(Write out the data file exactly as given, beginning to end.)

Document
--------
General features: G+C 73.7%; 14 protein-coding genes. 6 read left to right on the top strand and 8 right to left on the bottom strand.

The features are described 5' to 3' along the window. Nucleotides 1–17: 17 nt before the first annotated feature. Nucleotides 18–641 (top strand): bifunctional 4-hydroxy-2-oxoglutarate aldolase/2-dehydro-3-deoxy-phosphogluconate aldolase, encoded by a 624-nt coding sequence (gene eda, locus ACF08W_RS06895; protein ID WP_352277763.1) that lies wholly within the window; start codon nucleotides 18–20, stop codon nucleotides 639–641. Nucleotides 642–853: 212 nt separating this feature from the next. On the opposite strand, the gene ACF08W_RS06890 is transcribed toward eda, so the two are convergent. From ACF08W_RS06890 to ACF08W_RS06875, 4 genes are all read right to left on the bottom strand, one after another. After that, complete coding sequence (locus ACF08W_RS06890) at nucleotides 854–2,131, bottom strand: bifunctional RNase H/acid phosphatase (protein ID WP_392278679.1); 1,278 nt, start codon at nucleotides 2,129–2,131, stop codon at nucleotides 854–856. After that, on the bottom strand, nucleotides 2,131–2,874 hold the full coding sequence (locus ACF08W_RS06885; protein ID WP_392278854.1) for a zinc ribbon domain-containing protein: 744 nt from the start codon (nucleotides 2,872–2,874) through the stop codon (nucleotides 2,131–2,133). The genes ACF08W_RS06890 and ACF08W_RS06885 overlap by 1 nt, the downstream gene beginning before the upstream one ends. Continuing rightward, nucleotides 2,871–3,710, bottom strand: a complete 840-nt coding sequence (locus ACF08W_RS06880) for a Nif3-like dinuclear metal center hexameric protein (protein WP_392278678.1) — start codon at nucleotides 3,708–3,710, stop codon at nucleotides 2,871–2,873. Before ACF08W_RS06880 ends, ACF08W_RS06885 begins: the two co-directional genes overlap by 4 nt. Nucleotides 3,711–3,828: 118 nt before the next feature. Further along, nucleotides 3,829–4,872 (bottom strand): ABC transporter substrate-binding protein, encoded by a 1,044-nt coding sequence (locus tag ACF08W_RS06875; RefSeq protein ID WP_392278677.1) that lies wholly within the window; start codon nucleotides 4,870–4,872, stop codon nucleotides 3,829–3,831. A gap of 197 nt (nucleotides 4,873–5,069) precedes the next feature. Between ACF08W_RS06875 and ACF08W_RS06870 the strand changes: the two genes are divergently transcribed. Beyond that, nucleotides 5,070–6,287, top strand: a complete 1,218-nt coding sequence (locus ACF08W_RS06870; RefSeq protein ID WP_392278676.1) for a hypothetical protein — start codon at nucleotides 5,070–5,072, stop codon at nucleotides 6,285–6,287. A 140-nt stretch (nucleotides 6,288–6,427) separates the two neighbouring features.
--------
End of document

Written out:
General features: G+C 73.7%; 14 protein-coding genes. 6 read left to right on the top strand and 8 right to left on the bottom strand.

The features are described 5' to 3' along the window. Nucleotides 1–17: 17 nt before the first annotated feature. Nucleotides 18–641 (top strand): bifunctional 4-hydroxy-2-oxoglutarate aldolase/2-dehydro-3-deoxy-phosphogluconate aldolase, encoded by a 624-nt coding sequence (gene eda, locus ACF08W_RS06895; protein ID WP_352277763.1) that lies wholly within the window; start codon nucleotides 18–20, stop codon nucleotides 639–641. Nucleotides 642–853: 212 nt separating this feature from the next. On the opposite strand, the gene ACF08W_RS06890 is transcribed toward eda, so the two are convergent. From ACF08W_RS06890 to ACF08W_RS06875, 4 genes are all read right to left on the bottom strand, one after another. After that, complete coding sequence (locus ACF08W_RS06890) at nucleotides 854–2,131, bottom strand: bifunctional RNase H/acid phosphatase (protein ID WP_392278679.1); 1,278 nt, start codon at nucleotides 2,129–2,131, stop codon at nucleotides 854–856. After that, on the bottom strand, nucleotides 2,131–2,874 hold the full coding sequence (locus ACF08W_RS06885; protein ID WP_392278854.1) for a zinc ribbon domain-containing protein: 744 nt from the start codon (nucleotides 2,872–2,874) through the stop codon (nucleotides 2,131–2,133). The genes ACF08W_RS06890 and ACF08W_RS06885 overlap by 1 nt, the downstream gene beginning before the upstream one ends. Continuing rightward, nucleotides 2,871–3,710, bottom strand: a complete 840-nt coding sequence (locus ACF08W_RS06880) for a Nif3-like dinuclear metal center hexameric protein (protein WP_392278678.1) — start codon at nucleotides 3,708–3,710, stop codon at nucleotides 2,871–2,873. Before ACF08W_RS06880 ends, ACF08W_RS06885 begins: the two co-directional genes overlap by 4 nt. Nucleotides 3,711–3,828: 118 nt before the next feature. Further along, nucleotides 3,829–4,872 (bottom strand): ABC transporter substrate-binding protein, encoded by a 1,044-nt coding sequence (locus tag ACF08W_RS06875; RefSeq protein ID WP_392278677.1) that lies wholly within the window; start codon nucleotides 4,870–4,872, stop codon nucleotides 3,829–3,831. A gap of 197 nt (nucleotides 4,873–5,069) precedes the next feature. Between ACF08W_RS06875 and ACF08W_RS06870 the strand changes: the two genes are divergently transcribed. Beyond that, nucleotides 5,070–6,287, top strand: a complete 1,218-nt coding sequence (locus ACF08W_RS06870; RefSeq protein ID WP_392278676.1) for a hypothetical protein — start codon at nucleotides 5,070–5,072, stop codon at nucleotides 6,285–6,287. A 140-nt stretch (nucleotides 6,288–6,427) separates the two neighbouring features.